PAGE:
Worries about the future returns in bonds have heightened the possibility investors will begin demanding higher yields. Daniel Kruger reports at The Wall Street Journal:
Recession worries and interest-rate cuts from the Fed have boosted bonds of all kinds this year. But worries that the gains can’t go on forever have led some investors to unusual corners of the market. Mr. Doty said he has added taxable bonds sold by states and local governments, which offer more attractive yields and stronger credit quality than most company debt or the tax-exempt bonds typically sold by municipalities.
Investors say they are also worried that a slowdown in global growth caused by rising trade tensions could lead to a contraction in corporate profits. Analysts expect earnings for companies in the S&P 500 to fall about 4% for the third quarter, according to FactSet data, in what would mark the biggest quarterly year-over-year drop since 2016.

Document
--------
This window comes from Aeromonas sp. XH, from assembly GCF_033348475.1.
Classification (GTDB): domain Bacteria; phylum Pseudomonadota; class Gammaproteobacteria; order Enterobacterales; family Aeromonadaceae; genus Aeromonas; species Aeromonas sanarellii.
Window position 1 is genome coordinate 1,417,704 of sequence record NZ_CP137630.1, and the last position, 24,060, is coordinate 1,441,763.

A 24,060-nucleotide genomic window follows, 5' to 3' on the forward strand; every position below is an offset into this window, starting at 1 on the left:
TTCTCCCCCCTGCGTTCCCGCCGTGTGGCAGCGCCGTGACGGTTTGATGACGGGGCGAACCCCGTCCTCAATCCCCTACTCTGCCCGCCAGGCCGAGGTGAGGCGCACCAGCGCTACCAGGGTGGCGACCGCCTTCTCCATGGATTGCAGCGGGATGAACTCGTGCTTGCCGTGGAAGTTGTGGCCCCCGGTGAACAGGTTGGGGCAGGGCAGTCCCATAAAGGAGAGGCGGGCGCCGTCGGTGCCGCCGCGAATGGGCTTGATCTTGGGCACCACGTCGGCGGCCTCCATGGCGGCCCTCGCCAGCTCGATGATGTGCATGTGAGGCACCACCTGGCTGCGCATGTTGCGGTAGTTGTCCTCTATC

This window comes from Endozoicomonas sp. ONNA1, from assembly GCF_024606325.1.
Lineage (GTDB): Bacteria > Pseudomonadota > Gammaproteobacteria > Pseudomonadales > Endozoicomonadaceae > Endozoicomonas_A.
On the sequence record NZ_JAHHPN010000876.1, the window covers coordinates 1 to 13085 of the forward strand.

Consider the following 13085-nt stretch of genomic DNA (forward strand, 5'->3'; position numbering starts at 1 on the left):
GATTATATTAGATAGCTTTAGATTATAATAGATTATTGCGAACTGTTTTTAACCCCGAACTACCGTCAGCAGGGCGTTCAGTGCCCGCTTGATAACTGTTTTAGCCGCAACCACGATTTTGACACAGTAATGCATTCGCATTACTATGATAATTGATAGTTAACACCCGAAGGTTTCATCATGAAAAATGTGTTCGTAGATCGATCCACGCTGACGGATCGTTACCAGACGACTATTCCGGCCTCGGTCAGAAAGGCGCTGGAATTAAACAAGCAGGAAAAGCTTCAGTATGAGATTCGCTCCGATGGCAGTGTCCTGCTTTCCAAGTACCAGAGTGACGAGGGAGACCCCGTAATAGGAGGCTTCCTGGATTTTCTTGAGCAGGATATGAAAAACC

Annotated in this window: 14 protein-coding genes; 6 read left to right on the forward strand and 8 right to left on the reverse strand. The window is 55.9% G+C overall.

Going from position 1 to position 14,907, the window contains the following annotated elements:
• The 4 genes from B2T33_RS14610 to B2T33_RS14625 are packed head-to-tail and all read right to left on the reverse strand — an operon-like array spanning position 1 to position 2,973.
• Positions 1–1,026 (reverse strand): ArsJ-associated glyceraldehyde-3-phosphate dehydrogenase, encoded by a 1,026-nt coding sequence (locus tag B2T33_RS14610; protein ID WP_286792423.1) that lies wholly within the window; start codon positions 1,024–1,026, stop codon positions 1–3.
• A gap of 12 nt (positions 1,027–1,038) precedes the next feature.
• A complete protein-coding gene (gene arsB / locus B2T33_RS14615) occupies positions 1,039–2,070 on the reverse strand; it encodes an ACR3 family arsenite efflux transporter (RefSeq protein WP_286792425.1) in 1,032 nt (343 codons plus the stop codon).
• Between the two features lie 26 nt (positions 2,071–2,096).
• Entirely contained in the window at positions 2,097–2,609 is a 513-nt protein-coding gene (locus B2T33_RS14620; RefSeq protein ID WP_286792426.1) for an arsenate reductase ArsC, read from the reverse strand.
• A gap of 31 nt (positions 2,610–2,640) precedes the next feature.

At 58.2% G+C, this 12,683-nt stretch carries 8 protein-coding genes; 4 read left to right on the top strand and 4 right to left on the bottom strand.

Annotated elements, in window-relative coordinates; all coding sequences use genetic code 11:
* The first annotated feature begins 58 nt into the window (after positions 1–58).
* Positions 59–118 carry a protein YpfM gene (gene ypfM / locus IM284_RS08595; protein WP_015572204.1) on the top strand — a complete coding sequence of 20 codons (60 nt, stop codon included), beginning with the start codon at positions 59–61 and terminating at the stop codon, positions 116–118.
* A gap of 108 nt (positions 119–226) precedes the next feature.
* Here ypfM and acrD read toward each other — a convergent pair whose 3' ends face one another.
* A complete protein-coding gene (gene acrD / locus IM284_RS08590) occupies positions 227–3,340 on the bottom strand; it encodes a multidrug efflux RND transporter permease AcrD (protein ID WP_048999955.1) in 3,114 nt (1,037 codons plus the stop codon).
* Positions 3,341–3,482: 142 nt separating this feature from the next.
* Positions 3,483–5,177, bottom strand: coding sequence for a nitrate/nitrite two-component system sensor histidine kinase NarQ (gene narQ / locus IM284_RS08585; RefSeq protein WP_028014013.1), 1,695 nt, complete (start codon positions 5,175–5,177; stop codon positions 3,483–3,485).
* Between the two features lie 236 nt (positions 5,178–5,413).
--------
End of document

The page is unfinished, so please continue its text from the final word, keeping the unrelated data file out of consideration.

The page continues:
Even with default rates well below historic averages, falling profits could push investors to demand higher yields on corporate bonds, eroding some of the recent gains. And some investors said the strength and duration of the rally make it hard to tell which bonds in what sectors of the economy will hold their value in a selloff.
“You can’t look at the market and say, ooh, this is a good value,” said Nancy Davis, chief investment officer at Quadratic Capital Management. Ms. Davis manages an exchange-traded fund, the Quadratic Interest Rate Volatility and Inflation Hedge ETF.
Read more here.